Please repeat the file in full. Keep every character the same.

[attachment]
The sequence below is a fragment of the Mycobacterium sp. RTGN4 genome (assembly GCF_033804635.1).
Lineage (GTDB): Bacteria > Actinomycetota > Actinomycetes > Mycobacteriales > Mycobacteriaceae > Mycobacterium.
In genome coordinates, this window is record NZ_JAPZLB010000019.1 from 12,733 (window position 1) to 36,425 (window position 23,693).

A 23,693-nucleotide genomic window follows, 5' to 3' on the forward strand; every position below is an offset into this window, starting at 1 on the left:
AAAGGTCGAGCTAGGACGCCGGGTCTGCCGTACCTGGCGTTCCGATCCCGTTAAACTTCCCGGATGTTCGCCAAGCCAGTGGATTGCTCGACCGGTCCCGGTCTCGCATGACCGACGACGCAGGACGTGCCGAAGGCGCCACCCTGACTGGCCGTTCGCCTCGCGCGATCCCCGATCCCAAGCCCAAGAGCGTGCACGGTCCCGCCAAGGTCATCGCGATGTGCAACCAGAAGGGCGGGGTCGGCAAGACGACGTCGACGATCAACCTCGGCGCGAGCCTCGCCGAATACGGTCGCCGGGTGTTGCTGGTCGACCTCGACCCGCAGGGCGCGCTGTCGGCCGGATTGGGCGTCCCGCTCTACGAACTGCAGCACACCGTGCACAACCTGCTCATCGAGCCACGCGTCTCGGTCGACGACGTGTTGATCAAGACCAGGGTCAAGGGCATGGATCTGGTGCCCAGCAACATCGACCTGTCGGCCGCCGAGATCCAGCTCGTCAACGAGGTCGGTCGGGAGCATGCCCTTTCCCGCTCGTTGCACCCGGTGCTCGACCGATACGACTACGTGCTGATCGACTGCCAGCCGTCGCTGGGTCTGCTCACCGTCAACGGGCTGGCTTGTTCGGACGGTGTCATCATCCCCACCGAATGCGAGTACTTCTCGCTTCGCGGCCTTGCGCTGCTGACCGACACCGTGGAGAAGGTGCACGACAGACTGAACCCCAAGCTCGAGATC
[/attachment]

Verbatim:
The sequence below is a fragment of the Mycobacterium sp. RTGN4 genome (assembly GCF_033804635.1).
Lineage (GTDB): Bacteria > Actinomycetota > Actinomycetes > Mycobacteriales > Mycobacteriaceae > Mycobacterium.
In genome coordinates, this window is record NZ_JAPZLB010000019.1 from 12,733 (window position 1) to 36,425 (window position 23,693).

A 23,693-nucleotide genomic window follows, 5' to 3' on the forward strand; every position below is an offset into this window, starting at 1 on the left:
AAAGGTCGAGCTAGGACGCCGGGTCTGCCGTACCTGGCGTTCCGATCCCGTTAAACTTCCCGGATGTTCGCCAAGCCAGTGGATTGCTCGACCGGTCCCGGTCTCGCATGACCGACGACGCAGGACGTGCCGAAGGCGCCACCCTGACTGGCCGTTCGCCTCGCGCGATCCCCGATCCCAAGCCCAAGAGCGTGCACGGTCCCGCCAAGGTCATCGCGATGTGCAACCAGAAGGGCGGGGTCGGCAAGACGACGTCGACGATCAACCTCGGCGCGAGCCTCGCCGAATACGGTCGCCGGGTGTTGCTGGTCGACCTCGACCCGCAGGGCGCGCTGTCGGCCGGATTGGGCGTCCCGCTCTACGAACTGCAGCACACCGTGCACAACCTGCTCATCGAGCCACGCGTCTCGGTCGACGACGTGTTGATCAAGACCAGGGTCAAGGGCATGGATCTGGTGCCCAGCAACATCGACCTGTCGGCCGCCGAGATCCAGCTCGTCAACGAGGTCGGTCGGGAGCATGCCCTTTCCCGCTCGTTGCACCCGGTGCTCGACCGATACGACTACGTGCTGATCGACTGCCAGCCGTCGCTGGGTCTGCTCACCGTCAACGGGCTGGCTTGTTCGGACGGTGTCATCATCCCCACCGAATGCGAGTACTTCTCGCTTCGCGGCCTTGCGCTGCTGACCGACACCGTGGAGAAGGTGCACGACAGACTGAACCCCAAGCTCGAGATC